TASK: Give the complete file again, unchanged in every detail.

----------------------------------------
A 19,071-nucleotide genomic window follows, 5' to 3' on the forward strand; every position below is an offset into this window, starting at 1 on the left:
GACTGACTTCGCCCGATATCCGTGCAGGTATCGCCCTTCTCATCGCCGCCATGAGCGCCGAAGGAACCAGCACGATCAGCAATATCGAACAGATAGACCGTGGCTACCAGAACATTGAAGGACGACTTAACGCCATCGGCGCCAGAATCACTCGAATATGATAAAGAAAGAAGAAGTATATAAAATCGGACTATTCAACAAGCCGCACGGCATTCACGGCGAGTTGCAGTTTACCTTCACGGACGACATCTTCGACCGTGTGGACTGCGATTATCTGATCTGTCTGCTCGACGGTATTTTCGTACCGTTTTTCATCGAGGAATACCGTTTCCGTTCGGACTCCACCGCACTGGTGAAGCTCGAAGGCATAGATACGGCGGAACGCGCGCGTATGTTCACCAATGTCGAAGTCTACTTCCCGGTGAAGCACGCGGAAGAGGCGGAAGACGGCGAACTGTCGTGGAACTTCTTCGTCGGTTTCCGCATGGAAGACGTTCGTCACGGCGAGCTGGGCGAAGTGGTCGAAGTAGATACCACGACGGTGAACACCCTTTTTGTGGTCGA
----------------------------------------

A 19,071-nucleotide genomic window follows, 5' to 3' on the forward strand; every position below is an offset into this window, starting at 1 on the left:
GACTGACTTCGCCCGATATCCGTGCAGGTATCGCCCTTCTCATCGCCGCCATGAGCGCCGAAGGAACCAGCACGATCAGCAATATCGAACAGATAGACCGTGGCTACCAGAACATTGAAGGACGACTTAACGCCATCGGCGCCAGAATCACTCGAATATGATAAAGAAAGAAGAAGTATATAAAATCGGACTATTCAACAAGCCGCACGGCATTCACGGCGAGTTGCAGTTTACCTTCACGGACGACATCTTCGACCGTGTGGACTGCGATTATCTGATCTGTCTGCTCGACGGTATTTTCGTACCGTTTTTCATCGAGGAATACCGTTTCCGTTCGGACTCCACCGCACTGGTGAAGCTCGAAGGCATAGATACGGCGGAACGCGCGCGTATGTTCACCAATGTCGAAGTCTACTTCCCGGTGAAGCACGCGGAAGAGGCGGAAGACGGCGAACTGTCGTGGAACTTCTTCGTCGGTTTCCGCATGGAAGACGTTCGTCACGGCGAGCTGGGCGAAGTGGTCGAAGTAGATACCACGACGGTGAACACCCTTTTTGTGGTCGA